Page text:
The Bottom Corner

The Bottom Corner: A Season with the Dreamers of Non-League Football

By Nige Tassell

Yellow Jersey Press, 2016

the-bottom-cornerRarely have I opened a football book with such high expectations. After all, this is not just a Yellow Jersey Press title, but also one that comes recommended by Stuart Maconie, Danny Baker and Barry Davies. The Davies quote on the back cover even compares it to Arthur Hopcraft’s legendary book The Football Man. So is The Bottom Corner really that good?

The answer is yes, although Nige Tassell’s ‘Season with the Dreamers of Non-League Football’ is perhaps more reminiscent of Michael Calvin’s The Nowhere Men and Living on the Volcano. Like Calvin, Tassell takes a case study approach to his subject matter, seeking out the great, lesser-known stories and offering a depth and variety of insight. You may have heard about Salford City and Forest Green, but have you heard of Hackney & Leyton Football League chairman Johnnie Walker, or Philippines captain Rob Gier? Instead of a strong, invasive narrative voice, the characters speak for themselves. ‘Here you’re part of the team,’ an interviewee neatly summarises. ‘In the Premier League, you’re just a number.’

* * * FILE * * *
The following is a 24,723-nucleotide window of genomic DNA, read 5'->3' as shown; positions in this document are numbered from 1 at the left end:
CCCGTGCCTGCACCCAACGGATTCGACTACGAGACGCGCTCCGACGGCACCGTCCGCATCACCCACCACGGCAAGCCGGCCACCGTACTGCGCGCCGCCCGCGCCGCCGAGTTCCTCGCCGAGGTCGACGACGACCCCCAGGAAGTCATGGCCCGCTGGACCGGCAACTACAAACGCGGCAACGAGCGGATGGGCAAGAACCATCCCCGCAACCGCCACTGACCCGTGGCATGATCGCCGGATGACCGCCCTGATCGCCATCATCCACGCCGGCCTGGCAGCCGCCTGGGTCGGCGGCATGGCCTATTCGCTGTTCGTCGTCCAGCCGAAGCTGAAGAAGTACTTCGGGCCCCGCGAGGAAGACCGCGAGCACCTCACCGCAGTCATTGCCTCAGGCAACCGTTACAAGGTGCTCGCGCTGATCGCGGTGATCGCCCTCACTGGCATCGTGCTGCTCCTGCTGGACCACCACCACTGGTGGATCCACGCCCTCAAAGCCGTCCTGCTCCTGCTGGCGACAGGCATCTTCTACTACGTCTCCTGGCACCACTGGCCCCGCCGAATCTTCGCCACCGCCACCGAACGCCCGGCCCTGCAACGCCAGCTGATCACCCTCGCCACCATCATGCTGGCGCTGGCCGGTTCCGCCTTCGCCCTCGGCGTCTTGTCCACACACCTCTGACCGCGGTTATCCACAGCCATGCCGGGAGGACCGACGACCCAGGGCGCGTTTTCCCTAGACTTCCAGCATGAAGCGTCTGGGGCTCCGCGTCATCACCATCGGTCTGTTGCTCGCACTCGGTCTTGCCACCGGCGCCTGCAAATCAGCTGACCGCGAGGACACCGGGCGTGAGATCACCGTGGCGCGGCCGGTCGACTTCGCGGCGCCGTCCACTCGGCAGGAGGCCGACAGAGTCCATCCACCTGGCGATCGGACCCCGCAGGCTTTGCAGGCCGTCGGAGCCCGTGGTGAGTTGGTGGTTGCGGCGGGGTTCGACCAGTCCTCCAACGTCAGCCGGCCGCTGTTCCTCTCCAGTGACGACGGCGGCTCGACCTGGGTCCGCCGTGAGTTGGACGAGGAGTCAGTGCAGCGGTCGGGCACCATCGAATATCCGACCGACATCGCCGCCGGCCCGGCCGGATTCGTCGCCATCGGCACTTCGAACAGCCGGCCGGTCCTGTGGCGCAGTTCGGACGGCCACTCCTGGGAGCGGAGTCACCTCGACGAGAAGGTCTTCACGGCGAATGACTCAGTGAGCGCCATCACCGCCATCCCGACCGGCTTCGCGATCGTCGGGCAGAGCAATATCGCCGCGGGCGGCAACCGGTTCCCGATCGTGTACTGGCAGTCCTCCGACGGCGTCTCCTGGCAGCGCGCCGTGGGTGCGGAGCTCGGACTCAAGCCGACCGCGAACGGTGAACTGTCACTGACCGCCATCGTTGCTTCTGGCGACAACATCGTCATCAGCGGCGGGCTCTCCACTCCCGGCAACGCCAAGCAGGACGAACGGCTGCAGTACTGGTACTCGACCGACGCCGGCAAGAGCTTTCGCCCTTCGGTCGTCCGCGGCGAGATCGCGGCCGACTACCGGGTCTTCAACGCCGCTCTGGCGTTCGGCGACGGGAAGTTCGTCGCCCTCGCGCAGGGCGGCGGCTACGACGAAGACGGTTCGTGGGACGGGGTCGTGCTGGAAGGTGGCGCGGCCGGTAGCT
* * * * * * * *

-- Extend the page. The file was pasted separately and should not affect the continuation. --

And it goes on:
The structure is simple but very effective – a chapter for each month of the season, and three or four stories within each chapter/month. Real thought has gone into it, with September (the international break), for example, dedicated to ‘International men of mystery’, a trilogy of absorbing and exotic tales of far-flung travel. Two particular stories – Bishop Sutton and Tranmere Rovers – recur throughout the book, offering a clever narrative thread. The writing is engaging, descriptive but not too descriptive.

And the tone is perfect. ‘Heartland’ is a word written large in the book’s blurb and it really encapsulates the spirit of the book and the individuals, organisations and communities that it follows. These are heart-warming tales of hopes, dreams and dedication in the face of serious adversity. Instead of the doom and gloom that sometimes dominates the discussion of non-league football, The Bottom Corner offers up optimism and positivity. The harsh reality is not ignored but it is approached with the realism and the wry humour of the amazing stalwarts that keep on carrying on.

 

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